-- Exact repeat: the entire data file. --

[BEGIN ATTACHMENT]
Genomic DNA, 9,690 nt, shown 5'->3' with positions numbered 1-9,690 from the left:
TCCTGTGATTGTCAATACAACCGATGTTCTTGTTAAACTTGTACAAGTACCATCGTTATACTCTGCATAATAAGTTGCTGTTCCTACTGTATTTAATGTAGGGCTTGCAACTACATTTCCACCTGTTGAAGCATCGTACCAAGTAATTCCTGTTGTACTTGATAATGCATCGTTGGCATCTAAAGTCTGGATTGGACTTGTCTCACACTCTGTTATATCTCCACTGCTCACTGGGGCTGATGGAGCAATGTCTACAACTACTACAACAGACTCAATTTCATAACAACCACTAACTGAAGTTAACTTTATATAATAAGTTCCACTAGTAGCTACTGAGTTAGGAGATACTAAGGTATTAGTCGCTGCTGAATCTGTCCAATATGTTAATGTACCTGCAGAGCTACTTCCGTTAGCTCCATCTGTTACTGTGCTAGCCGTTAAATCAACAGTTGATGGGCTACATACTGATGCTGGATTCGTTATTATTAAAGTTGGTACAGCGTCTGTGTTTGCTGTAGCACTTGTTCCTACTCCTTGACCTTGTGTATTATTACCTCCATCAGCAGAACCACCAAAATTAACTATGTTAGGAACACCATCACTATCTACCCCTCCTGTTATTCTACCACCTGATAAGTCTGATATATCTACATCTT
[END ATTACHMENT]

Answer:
Genomic DNA, 9,690 nt, shown 5'->3' with positions numbered 1-9,690 from the left:
TCCTGTGATTGTCAATACAACCGATGTTCTTGTTAAACTTGTACAAGTACCATCGTTATACTCTGCATAATAAGTTGCTGTTCCTACTGTATTTAATGTAGGGCTTGCAACTACATTTCCACCTGTTGAAGCATCGTACCAAGTAATTCCTGTTGTACTTGATAATGCATCGTTGGCATCTAAAGTCTGGATTGGACTTGTCTCACACTCTGTTATATCTCCACTGCTCACTGGGGCTGATGGAGCAATGTCTACAACTACTACAACAGACTCAATTTCATAACAACCACTAACTGAAGTTAACTTTATATAATAAGTTCCACTAGTAGCTACTGAGTTAGGAGATACTAAGGTATTAGTCGCTGCTGAATCTGTCCAATATGTTAATGTACCTGCAGAGCTACTTCCGTTAGCTCCATCTGTTACTGTGCTAGCCGTTAAATCAACAGTTGATGGGCTACATACTGATGCTGGATTCGTTATTATTAAAGTTGGTACAGCGTCTGTGTTTGCTGTAGCACTTGTTCCTACTCCTTGACCTTGTGTATTATTACCTCCATCAGCAGAACCACCAAAATTAACTATGTTAGGAACACCATCACTATCTACCCCTCCTGTTATTCTACCACCTGATAAGTCTGATATATCTACATCTT